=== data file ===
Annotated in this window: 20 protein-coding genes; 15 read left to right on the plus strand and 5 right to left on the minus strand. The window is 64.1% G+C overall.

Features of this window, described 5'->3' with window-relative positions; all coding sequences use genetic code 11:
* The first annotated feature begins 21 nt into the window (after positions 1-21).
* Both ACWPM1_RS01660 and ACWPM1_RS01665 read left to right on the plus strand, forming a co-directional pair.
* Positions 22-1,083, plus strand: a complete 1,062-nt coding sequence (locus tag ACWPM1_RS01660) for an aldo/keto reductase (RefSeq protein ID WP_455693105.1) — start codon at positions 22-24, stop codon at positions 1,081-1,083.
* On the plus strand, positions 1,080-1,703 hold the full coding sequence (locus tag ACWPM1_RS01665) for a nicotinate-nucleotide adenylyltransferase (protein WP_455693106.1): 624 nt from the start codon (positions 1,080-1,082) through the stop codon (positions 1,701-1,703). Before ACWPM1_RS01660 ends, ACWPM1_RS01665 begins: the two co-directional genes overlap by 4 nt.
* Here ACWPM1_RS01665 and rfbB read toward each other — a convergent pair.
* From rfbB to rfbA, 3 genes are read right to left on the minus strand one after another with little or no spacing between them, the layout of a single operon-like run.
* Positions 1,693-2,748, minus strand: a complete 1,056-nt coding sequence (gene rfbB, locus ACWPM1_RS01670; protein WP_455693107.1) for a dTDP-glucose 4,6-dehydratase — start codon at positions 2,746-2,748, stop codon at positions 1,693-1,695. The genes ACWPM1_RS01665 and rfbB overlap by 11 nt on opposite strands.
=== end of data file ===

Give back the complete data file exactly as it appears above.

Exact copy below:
Annotated in this window: 20 protein-coding genes; 15 read left to right on the plus strand and 5 right to left on the minus strand. The window is 64.1% G+C overall.

Features of this window, described 5'->3' with window-relative positions; all coding sequences use genetic code 11:
* The first annotated feature begins 21 nt into the window (after positions 1-21).
* Both ACWPM1_RS01660 and ACWPM1_RS01665 read left to right on the plus strand, forming a co-directional pair.
* Positions 22-1,083, plus strand: a complete 1,062-nt coding sequence (locus tag ACWPM1_RS01660) for an aldo/keto reductase (RefSeq protein ID WP_455693105.1) — start codon at positions 22-24, stop codon at positions 1,081-1,083.
* On the plus strand, positions 1,080-1,703 hold the full coding sequence (locus tag ACWPM1_RS01665) for a nicotinate-nucleotide adenylyltransferase (protein WP_455693106.1): 624 nt from the start codon (positions 1,080-1,082) through the stop codon (positions 1,701-1,703). Before ACWPM1_RS01660 ends, ACWPM1_RS01665 begins: the two co-directional genes overlap by 4 nt.
* Here ACWPM1_RS01665 and rfbB read toward each other — a convergent pair.
* From rfbB to rfbA, 3 genes are read right to left on the minus strand one after another with little or no spacing between them, the layout of a single operon-like run.
* Positions 1,693-2,748, minus strand: a complete 1,056-nt coding sequence (gene rfbB, locus ACWPM1_RS01670; protein WP_455693107.1) for a dTDP-glucose 4,6-dehydratase — start codon at positions 2,746-2,748, stop codon at positions 1,693-1,695. The genes ACWPM1_RS01665 and rfbB overlap by 11 nt on opposite strands.